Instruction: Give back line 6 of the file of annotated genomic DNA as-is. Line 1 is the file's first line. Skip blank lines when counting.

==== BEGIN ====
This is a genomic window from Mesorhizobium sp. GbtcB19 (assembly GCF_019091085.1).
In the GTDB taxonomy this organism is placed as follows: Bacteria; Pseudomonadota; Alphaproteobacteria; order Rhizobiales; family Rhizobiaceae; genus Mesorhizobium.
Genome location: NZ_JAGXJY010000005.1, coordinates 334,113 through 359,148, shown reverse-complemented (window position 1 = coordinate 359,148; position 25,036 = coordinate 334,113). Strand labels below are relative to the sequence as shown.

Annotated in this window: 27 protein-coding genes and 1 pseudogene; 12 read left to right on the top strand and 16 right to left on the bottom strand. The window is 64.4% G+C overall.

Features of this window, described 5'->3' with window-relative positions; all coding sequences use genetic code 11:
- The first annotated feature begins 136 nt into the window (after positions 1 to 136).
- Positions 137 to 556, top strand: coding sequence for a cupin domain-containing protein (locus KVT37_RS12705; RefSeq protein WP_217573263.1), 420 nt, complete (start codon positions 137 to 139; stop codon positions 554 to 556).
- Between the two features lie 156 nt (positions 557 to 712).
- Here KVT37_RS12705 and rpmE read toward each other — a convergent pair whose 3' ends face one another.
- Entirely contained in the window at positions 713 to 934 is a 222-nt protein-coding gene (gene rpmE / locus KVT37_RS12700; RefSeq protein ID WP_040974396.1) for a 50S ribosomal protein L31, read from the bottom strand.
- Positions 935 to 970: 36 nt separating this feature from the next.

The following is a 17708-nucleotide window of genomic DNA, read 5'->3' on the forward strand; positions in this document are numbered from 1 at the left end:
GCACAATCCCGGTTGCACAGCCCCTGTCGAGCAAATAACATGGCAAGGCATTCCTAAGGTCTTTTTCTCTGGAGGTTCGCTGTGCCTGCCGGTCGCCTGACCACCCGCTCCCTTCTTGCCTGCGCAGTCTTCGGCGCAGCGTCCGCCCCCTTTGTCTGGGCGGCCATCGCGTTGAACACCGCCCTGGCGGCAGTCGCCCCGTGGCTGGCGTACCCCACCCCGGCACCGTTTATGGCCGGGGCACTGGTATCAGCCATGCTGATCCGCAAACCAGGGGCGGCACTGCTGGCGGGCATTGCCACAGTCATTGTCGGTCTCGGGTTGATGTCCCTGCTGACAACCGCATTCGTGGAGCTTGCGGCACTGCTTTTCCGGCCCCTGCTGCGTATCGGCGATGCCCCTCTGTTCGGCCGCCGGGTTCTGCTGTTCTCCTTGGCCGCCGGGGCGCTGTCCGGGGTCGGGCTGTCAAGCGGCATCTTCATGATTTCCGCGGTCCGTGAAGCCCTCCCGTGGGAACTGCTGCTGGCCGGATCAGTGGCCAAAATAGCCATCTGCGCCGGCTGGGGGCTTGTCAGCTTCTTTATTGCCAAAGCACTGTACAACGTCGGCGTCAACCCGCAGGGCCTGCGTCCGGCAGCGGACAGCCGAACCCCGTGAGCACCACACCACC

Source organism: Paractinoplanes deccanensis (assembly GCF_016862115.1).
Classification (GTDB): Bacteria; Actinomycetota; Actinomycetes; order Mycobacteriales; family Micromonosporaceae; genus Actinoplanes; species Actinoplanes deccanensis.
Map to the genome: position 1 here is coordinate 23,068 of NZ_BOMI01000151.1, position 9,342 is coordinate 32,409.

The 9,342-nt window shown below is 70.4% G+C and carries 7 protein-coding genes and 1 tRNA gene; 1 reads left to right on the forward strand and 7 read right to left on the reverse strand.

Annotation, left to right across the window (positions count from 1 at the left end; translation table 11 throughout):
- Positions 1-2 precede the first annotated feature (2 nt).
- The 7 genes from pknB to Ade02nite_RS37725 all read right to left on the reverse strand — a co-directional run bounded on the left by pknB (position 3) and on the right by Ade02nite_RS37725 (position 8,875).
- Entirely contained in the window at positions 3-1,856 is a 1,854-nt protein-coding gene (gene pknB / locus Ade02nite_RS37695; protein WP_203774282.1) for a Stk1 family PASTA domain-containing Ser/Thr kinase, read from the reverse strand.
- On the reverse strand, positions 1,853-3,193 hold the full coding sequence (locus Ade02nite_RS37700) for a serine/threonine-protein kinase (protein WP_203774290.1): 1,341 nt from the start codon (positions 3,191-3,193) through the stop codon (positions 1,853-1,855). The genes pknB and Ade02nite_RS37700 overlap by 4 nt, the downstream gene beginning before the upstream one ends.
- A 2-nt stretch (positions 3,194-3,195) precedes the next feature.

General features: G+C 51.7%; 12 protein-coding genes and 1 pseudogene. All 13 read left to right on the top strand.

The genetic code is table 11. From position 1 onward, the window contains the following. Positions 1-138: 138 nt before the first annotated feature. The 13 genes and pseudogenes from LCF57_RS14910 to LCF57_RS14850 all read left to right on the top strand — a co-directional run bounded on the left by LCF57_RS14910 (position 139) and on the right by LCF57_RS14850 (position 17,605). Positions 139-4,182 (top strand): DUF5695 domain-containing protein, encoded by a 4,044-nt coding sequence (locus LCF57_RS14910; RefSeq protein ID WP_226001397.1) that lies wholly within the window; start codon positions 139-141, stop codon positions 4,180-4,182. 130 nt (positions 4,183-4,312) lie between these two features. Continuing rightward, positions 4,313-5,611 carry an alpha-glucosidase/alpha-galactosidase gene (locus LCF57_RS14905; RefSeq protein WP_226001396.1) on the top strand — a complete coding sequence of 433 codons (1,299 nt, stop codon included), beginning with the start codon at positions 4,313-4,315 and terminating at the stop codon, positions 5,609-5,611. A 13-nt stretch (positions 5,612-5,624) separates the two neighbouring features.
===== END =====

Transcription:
- The first annotated feature begins 136 nt into the window (after positions 1 to 136).